Levi, who supports menu-labeling measures, says the No. 1 offender in the foodservice industry is large portion sizes. “When we eat out, we tend to eat more because it’s a special occasion, but if we don’t know how much we’re consuming then there’s no way to balance that out later,” he says.
The report also says many state and federal policies aimed at reducing or preventing obesity lack comprehensive approaches. For example, while the Dietary Guidelines for Americans were updated in 2005, the USDA school meal program has yet to adopt the recommendations.
In addition to federal changes, the report spotlights the high rates of obesity in the South. Mississippi, with the highest rating (31.7 percent), has nearly double the percentage of obese adults as Colorado, which ranked last place with 18.4 percent. According to Levi, the difference is not so much attributed to regional taste preferences, as it is to higher poverty rates in the South. “People who are poor eat calorie-dense food, which is less expensive,” he says. “That’s a solution that may be beyond the restaurant industry.”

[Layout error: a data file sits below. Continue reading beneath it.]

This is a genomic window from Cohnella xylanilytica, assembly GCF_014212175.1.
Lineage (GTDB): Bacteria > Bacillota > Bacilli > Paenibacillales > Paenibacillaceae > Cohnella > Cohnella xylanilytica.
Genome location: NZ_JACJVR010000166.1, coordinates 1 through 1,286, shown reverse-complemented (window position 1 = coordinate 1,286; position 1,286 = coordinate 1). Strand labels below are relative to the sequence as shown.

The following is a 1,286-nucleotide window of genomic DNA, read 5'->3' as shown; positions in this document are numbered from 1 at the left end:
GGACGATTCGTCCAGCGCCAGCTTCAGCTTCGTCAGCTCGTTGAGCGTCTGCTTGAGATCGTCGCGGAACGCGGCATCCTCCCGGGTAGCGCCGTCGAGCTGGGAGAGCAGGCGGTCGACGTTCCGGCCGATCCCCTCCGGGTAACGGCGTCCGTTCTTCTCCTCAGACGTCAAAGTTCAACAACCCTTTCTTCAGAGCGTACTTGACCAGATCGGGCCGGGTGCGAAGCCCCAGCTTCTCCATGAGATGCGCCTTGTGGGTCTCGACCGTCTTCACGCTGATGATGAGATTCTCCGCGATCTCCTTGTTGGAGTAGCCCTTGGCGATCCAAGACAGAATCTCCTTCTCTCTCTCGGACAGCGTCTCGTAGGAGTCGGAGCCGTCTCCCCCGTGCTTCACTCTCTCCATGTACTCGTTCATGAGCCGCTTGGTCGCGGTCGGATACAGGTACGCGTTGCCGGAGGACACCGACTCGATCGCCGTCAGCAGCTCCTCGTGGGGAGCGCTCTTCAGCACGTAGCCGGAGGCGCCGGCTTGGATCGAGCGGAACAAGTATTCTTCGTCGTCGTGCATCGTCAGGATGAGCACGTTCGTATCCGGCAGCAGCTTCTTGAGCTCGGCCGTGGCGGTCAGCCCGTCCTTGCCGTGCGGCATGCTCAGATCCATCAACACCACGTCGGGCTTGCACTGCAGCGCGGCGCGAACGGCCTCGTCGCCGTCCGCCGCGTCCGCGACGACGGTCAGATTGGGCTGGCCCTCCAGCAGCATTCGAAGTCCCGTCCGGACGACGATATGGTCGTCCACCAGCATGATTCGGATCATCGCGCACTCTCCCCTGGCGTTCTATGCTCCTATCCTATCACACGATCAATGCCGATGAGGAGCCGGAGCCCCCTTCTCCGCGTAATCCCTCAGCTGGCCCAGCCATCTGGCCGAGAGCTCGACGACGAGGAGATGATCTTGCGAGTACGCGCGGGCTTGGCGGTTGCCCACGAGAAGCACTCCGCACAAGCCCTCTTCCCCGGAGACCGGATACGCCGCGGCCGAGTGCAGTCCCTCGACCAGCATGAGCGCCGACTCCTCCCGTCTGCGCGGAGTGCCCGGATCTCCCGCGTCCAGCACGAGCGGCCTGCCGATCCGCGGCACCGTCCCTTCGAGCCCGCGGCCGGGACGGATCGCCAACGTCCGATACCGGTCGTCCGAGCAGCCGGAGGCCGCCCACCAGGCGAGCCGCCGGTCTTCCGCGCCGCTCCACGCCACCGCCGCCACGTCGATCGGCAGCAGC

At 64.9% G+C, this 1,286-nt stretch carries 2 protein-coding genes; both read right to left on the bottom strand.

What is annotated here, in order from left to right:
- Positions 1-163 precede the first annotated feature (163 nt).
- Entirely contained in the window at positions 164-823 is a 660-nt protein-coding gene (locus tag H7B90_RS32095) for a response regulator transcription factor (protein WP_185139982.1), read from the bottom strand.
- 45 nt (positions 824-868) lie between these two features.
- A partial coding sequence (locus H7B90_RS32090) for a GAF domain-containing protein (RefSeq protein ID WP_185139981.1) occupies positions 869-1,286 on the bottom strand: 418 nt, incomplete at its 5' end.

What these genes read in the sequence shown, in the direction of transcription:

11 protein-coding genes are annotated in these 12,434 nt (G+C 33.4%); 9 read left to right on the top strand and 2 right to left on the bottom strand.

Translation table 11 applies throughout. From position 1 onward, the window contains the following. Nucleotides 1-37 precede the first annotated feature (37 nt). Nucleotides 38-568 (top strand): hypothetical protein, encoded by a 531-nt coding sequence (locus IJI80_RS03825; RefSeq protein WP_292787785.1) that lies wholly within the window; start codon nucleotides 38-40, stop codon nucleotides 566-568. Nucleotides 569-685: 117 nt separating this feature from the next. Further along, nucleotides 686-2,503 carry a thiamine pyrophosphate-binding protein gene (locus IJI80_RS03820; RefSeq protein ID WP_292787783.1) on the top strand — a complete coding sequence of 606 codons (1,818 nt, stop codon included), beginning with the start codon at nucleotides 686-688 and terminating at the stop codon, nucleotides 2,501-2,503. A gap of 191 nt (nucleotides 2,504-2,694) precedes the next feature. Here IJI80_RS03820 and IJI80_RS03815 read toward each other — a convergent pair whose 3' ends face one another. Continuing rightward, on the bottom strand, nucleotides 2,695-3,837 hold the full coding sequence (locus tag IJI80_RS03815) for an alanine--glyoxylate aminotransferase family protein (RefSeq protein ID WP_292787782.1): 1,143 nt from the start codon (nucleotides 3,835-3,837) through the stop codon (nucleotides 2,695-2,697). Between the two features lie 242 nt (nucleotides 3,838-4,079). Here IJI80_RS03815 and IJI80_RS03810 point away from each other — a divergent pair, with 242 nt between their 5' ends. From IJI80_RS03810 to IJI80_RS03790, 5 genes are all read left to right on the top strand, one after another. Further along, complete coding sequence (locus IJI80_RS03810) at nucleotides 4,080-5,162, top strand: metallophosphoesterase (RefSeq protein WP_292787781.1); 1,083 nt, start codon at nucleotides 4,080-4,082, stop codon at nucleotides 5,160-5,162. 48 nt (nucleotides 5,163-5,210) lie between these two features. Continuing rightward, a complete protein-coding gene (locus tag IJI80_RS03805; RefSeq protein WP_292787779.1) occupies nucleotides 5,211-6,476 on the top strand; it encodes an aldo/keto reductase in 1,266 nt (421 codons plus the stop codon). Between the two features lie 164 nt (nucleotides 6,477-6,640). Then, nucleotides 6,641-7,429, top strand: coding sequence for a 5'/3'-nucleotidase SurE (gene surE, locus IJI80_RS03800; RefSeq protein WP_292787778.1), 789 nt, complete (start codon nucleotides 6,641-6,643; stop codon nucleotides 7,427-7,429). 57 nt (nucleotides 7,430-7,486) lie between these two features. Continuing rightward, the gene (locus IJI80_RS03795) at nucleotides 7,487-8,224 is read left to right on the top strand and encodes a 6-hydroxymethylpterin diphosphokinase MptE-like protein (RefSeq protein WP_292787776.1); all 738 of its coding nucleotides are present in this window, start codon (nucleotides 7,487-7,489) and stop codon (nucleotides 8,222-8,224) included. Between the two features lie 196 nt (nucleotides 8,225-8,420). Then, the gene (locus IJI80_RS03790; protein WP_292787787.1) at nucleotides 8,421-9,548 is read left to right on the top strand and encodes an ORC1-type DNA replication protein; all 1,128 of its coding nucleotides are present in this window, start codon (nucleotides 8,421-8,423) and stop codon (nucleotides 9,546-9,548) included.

The report advises setting a national goal of reversing the childhood obesity epidemic by 2015. Some of the key policy recommendations it makes are: improving the nutritional quality of food available in schools, improving access to affordable nutritious food, and eliminating the marketing of junk food to children.